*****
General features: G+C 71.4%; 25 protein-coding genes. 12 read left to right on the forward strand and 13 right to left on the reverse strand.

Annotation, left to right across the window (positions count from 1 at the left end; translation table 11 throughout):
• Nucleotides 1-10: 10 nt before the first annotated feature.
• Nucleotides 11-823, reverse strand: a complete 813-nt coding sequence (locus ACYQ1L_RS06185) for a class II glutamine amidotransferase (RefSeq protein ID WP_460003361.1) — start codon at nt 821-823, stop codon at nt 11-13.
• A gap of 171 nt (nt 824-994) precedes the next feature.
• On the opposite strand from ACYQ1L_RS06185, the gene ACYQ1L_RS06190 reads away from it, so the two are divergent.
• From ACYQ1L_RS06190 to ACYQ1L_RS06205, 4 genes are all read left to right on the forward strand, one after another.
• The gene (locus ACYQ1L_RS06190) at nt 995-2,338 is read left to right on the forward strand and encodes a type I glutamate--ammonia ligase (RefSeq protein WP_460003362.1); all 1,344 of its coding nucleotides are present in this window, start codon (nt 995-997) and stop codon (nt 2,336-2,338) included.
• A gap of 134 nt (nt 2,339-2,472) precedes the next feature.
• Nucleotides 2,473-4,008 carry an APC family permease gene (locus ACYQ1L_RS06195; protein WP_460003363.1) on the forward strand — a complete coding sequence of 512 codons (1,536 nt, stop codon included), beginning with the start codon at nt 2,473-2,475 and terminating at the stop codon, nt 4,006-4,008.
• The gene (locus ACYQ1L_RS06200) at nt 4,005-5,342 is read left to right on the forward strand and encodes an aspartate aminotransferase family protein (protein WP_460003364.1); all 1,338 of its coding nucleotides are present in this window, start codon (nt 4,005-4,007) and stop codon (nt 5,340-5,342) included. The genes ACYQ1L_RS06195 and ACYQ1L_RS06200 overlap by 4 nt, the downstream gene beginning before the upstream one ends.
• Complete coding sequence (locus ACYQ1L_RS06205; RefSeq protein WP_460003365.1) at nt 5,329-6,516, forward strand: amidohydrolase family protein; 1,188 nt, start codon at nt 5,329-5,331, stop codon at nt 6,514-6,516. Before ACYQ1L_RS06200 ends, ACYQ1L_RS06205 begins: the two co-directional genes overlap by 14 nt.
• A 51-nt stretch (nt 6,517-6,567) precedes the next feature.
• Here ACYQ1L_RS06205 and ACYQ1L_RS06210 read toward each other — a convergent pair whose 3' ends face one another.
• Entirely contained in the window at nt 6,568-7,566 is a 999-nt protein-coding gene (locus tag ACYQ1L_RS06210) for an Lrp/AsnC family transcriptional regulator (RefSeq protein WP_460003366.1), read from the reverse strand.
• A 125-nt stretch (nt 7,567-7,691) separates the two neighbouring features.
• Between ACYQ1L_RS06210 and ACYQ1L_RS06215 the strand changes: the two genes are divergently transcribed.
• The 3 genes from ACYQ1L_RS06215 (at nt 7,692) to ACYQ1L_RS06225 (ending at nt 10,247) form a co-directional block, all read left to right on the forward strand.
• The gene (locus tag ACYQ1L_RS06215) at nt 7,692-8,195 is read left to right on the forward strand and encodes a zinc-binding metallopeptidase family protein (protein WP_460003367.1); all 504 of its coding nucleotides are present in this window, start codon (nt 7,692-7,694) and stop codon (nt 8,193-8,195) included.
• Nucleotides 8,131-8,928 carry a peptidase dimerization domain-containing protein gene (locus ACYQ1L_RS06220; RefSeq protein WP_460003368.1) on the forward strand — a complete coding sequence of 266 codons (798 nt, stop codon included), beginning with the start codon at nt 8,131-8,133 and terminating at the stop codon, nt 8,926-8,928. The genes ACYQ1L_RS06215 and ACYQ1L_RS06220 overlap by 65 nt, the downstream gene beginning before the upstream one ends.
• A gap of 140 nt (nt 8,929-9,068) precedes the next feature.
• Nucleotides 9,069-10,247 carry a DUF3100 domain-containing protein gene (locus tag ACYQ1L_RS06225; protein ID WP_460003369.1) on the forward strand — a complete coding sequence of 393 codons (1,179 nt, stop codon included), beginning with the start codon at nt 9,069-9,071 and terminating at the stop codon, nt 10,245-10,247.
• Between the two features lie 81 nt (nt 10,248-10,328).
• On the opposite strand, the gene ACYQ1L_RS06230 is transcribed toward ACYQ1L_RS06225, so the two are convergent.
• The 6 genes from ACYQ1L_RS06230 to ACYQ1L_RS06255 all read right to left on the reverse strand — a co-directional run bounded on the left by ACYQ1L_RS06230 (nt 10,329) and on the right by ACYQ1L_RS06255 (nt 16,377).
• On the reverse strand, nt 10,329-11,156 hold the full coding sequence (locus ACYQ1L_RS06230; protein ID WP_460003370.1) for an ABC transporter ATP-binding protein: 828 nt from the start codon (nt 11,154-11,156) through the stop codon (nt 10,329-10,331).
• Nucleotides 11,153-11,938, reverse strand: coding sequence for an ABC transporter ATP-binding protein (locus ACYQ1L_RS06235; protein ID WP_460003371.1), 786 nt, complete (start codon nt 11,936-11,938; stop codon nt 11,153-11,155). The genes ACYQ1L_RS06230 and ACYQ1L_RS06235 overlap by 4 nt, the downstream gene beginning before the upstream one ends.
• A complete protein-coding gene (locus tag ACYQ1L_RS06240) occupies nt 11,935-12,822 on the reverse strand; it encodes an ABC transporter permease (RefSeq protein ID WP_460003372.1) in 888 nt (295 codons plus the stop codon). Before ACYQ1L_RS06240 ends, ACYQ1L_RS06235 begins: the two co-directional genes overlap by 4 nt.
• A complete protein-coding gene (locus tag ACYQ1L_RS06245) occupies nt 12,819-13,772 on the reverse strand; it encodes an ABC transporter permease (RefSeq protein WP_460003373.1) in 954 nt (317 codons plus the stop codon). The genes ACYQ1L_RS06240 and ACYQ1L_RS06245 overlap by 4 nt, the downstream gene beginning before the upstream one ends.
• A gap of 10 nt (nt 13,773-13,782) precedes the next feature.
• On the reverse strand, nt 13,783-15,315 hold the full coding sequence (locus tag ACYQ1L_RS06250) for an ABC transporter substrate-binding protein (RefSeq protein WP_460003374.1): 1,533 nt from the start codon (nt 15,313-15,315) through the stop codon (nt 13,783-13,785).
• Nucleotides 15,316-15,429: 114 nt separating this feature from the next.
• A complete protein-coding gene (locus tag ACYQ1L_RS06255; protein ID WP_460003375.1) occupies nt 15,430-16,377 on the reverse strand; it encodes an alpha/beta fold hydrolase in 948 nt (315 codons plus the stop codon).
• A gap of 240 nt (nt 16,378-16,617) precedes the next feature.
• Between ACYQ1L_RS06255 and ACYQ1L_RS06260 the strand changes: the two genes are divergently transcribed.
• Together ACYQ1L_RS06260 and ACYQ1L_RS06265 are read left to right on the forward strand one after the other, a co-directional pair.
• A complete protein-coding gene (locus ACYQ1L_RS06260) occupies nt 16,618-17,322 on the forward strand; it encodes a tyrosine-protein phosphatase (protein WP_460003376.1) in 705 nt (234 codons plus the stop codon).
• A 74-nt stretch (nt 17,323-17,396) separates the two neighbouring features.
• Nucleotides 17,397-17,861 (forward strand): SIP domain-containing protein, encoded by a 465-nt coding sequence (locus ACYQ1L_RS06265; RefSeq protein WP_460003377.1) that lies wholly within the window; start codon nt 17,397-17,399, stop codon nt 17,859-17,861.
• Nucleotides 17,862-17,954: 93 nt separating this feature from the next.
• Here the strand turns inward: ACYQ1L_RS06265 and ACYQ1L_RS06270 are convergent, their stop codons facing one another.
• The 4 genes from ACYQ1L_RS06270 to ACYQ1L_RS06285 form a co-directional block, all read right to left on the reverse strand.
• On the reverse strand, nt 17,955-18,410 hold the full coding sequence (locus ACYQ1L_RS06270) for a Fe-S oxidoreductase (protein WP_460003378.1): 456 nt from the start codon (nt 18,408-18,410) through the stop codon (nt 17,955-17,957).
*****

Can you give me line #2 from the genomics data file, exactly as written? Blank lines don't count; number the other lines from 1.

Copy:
Annotation, left to right across the window (positions count from 1 at the left end; translation table 11 throughout):